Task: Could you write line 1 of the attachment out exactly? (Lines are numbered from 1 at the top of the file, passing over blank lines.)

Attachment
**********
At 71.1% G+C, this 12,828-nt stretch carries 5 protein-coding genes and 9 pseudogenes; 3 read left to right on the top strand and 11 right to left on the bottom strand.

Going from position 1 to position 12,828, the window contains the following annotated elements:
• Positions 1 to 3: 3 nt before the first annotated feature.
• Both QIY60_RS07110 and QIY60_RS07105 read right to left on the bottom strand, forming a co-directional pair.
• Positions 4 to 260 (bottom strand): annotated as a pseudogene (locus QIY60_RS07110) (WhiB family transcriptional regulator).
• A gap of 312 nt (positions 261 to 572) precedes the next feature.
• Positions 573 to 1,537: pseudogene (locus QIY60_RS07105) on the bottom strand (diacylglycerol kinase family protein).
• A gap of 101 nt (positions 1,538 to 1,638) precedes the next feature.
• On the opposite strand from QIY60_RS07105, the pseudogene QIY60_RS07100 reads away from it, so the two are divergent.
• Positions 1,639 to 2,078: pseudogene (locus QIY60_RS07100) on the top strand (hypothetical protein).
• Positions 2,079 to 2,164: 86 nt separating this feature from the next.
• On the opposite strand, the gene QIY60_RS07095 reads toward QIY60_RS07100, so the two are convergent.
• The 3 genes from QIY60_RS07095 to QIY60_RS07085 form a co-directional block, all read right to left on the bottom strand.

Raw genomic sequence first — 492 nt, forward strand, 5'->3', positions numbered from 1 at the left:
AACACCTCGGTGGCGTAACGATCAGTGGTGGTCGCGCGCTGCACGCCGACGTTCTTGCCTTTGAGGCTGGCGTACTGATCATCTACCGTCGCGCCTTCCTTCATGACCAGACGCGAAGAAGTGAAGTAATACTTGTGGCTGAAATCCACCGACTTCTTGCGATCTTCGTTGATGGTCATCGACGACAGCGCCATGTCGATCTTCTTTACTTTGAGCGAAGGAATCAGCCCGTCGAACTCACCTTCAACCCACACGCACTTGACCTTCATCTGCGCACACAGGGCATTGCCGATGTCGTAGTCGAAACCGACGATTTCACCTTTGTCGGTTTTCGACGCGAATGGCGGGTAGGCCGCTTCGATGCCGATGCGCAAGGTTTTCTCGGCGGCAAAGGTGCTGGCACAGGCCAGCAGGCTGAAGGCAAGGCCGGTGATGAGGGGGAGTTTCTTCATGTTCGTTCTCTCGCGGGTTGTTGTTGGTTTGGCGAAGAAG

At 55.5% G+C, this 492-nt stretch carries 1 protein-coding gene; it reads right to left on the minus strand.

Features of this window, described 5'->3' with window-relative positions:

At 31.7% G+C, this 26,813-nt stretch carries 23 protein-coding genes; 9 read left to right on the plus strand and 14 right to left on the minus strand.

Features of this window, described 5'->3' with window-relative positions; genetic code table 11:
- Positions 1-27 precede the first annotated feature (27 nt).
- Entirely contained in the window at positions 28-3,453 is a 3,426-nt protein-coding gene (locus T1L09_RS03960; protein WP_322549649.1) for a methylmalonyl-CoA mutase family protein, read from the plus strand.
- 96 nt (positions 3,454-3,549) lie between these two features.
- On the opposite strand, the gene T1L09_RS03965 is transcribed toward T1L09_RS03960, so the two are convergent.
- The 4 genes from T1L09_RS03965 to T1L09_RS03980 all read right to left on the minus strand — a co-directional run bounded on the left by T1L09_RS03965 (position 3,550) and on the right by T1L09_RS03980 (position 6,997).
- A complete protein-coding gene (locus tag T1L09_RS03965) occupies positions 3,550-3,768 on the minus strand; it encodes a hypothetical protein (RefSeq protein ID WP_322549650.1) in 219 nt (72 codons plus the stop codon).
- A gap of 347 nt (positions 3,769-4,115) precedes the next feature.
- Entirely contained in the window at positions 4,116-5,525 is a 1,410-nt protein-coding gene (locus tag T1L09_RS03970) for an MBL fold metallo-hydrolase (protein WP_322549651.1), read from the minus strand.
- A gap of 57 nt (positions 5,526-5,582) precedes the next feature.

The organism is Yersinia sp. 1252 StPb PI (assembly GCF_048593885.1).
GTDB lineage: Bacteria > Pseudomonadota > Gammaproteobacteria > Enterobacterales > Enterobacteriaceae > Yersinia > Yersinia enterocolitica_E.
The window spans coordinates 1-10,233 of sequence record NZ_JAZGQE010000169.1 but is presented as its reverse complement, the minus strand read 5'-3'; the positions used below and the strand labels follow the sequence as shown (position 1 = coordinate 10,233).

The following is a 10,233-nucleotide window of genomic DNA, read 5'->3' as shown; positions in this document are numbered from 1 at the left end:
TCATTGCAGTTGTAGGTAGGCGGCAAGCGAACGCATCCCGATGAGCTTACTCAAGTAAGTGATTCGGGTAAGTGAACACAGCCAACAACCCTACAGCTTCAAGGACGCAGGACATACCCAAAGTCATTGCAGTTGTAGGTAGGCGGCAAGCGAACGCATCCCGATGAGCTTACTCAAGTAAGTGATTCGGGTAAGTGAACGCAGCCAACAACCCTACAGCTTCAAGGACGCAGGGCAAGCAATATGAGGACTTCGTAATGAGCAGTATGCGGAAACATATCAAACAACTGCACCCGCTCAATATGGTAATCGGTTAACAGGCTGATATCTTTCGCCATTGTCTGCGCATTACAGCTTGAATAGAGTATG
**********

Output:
At 71.1% G+C, this 12,828-nt stretch carries 5 protein-coding genes and 9 pseudogenes; 3 read left to right on the top strand and 11 right to left on the bottom strand.